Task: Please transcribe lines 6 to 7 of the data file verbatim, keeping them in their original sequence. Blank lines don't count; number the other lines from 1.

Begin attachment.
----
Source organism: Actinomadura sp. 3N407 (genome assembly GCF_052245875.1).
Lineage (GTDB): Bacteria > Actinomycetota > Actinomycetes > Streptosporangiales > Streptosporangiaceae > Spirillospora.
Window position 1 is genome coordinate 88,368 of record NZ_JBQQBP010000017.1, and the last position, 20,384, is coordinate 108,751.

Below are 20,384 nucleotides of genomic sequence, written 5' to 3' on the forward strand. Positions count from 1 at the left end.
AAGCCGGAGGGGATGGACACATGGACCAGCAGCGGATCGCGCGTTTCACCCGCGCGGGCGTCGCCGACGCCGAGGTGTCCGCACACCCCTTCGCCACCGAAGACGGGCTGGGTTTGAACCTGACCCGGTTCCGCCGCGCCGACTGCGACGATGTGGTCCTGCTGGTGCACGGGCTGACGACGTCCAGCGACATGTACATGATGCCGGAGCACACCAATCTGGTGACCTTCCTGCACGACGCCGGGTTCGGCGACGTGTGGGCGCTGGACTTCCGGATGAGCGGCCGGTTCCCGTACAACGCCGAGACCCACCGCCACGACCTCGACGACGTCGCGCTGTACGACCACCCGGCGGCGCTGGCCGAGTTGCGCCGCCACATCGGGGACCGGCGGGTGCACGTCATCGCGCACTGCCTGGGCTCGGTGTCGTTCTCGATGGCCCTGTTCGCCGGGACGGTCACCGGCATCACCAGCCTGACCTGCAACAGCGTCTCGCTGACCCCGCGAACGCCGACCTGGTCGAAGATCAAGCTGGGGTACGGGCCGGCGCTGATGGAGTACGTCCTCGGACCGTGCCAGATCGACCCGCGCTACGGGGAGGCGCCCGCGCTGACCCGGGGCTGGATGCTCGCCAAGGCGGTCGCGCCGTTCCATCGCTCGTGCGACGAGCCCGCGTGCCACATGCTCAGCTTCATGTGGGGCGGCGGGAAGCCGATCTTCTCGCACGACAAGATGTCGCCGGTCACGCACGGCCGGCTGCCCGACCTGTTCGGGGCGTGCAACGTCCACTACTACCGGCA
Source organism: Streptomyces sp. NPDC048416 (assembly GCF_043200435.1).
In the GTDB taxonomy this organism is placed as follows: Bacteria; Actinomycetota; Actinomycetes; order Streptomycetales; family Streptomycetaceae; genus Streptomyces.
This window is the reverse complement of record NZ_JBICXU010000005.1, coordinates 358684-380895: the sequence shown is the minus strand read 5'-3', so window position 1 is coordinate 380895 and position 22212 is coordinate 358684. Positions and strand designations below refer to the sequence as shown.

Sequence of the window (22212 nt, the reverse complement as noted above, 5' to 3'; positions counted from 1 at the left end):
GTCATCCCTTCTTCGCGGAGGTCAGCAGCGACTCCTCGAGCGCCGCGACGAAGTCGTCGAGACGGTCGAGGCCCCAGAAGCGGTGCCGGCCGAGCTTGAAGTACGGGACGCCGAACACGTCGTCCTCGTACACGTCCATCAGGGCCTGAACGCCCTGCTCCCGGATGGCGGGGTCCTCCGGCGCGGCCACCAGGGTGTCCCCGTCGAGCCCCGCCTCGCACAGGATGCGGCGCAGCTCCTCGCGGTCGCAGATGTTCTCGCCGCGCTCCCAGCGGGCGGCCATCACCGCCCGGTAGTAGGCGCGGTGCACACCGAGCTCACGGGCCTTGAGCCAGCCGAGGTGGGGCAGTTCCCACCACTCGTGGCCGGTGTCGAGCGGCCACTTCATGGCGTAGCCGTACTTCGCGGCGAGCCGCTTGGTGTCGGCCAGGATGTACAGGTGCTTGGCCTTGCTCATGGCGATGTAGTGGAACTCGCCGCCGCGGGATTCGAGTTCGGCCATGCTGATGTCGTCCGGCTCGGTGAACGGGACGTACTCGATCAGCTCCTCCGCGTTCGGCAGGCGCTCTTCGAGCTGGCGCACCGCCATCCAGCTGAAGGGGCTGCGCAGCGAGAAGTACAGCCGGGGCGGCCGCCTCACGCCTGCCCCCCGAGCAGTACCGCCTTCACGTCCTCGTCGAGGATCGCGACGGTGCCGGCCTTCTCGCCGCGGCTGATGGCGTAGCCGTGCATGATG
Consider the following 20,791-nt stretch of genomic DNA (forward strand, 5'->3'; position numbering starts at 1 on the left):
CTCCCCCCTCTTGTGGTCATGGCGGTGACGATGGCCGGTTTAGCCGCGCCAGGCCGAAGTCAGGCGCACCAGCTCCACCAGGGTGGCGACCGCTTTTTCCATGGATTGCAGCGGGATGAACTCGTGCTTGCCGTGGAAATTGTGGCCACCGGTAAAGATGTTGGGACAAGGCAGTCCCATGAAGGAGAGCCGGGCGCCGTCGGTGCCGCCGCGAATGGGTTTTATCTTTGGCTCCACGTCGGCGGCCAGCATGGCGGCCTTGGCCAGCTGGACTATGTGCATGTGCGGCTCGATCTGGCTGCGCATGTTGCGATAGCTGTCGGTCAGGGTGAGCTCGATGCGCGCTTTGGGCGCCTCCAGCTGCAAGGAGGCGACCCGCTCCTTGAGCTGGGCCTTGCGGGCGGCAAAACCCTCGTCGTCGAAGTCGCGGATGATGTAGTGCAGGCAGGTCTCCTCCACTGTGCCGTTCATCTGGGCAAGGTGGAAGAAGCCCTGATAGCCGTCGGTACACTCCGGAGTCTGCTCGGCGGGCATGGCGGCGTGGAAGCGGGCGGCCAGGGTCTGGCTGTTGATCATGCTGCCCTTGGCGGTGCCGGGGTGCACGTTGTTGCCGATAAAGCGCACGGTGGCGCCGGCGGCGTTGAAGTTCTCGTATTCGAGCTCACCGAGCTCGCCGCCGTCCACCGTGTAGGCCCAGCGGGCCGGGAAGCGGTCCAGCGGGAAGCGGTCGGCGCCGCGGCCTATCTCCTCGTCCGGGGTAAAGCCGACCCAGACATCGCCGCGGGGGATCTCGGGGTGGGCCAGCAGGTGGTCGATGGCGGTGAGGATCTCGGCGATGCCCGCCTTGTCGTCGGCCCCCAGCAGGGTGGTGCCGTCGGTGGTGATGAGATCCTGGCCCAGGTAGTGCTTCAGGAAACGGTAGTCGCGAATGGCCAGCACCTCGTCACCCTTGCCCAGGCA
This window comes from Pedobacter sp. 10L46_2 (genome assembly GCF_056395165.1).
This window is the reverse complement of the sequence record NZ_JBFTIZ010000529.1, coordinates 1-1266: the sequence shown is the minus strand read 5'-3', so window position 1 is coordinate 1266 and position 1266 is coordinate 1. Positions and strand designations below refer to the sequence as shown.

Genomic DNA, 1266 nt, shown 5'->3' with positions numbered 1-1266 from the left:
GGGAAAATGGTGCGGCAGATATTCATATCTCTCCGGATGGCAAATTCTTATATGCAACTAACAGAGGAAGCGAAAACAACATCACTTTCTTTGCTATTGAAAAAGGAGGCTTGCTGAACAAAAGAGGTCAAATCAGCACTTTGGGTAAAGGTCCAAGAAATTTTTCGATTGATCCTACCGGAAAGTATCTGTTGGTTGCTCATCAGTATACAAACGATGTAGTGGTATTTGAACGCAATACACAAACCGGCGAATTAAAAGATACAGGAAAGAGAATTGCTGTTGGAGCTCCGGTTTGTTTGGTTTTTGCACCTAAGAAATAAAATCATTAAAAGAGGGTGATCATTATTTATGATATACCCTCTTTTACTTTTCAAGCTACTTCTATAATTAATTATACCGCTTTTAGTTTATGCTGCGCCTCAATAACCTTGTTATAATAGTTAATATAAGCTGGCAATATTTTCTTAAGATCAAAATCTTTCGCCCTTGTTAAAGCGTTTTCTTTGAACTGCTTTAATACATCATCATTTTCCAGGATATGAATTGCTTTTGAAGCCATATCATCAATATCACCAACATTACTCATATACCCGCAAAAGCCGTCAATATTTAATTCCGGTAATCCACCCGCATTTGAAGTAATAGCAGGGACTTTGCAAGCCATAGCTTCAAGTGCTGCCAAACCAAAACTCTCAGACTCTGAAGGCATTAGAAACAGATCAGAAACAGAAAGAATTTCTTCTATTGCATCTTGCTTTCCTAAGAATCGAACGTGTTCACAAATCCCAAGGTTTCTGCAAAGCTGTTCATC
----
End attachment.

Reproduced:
Source organism: Streptomyces sp. NPDC048416 (assembly GCF_043200435.1).
In the GTDB taxonomy this organism is placed as follows: Bacteria; Actinomycetota; Actinomycetes; order Streptomycetales; family Streptomycetaceae; genus Streptomyces.